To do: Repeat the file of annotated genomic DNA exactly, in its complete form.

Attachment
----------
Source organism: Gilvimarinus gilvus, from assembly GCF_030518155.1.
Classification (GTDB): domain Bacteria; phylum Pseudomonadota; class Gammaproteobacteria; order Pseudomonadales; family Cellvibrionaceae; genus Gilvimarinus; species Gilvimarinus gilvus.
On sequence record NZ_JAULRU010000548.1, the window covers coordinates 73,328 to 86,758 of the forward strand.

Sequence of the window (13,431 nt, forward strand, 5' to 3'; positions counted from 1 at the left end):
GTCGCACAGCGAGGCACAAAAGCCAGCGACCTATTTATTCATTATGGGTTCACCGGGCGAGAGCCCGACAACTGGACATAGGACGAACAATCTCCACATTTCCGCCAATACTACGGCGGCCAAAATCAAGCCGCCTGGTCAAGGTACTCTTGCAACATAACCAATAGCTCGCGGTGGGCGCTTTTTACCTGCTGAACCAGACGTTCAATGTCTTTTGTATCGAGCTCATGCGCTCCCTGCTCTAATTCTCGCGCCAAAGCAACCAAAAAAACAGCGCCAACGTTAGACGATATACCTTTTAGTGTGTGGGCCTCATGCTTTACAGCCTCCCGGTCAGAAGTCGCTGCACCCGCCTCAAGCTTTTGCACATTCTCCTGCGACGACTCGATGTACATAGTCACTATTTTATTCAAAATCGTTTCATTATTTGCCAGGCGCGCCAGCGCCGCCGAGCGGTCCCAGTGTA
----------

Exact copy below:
Source organism: Gilvimarinus gilvus, from assembly GCF_030518155.1.
Classification (GTDB): domain Bacteria; phylum Pseudomonadota; class Gammaproteobacteria; order Pseudomonadales; family Cellvibrionaceae; genus Gilvimarinus; species Gilvimarinus gilvus.
On sequence record NZ_JAULRU010000548.1, the window covers coordinates 73,328 to 86,758 of the forward strand.

Sequence of the window (13,431 nt, forward strand, 5' to 3'; positions counted from 1 at the left end):
GTCGCACAGCGAGGCACAAAAGCCAGCGACCTATTTATTCATTATGGGTTCACCGGGCGAGAGCCCGACAACTGGACATAGGACGAACAATCTCCACATTTCCGCCAATACTACGGCGGCCAAAATCAAGCCGCCTGGTCAAGGTACTCTTGCAACATAACCAATAGCTCGCGGTGGGCGCTTTTTACCTGCTGAACCAGACGTTCAATGTCTTTTGTATCGAGCTCATGCGCTCCCTGCTCTAATTCTCGCGCCAAAGCAACCAAAAAAACAGCGCCAACGTTAGACGATATACCTTTTAGTGTGTGGGCCTCATGCTTTACAGCCTCCCGGTCAGAAGTCGCTGCACCCGCCTCAAGCTTTTGCACATTCTCCTGCGACGACTCGATGTACATAGTCACTATTTTATTCAAAATCGTTTCATTATTTGCCAGGCGCGCCAGCGCCGCCGAGCGGTCCCAGTGTA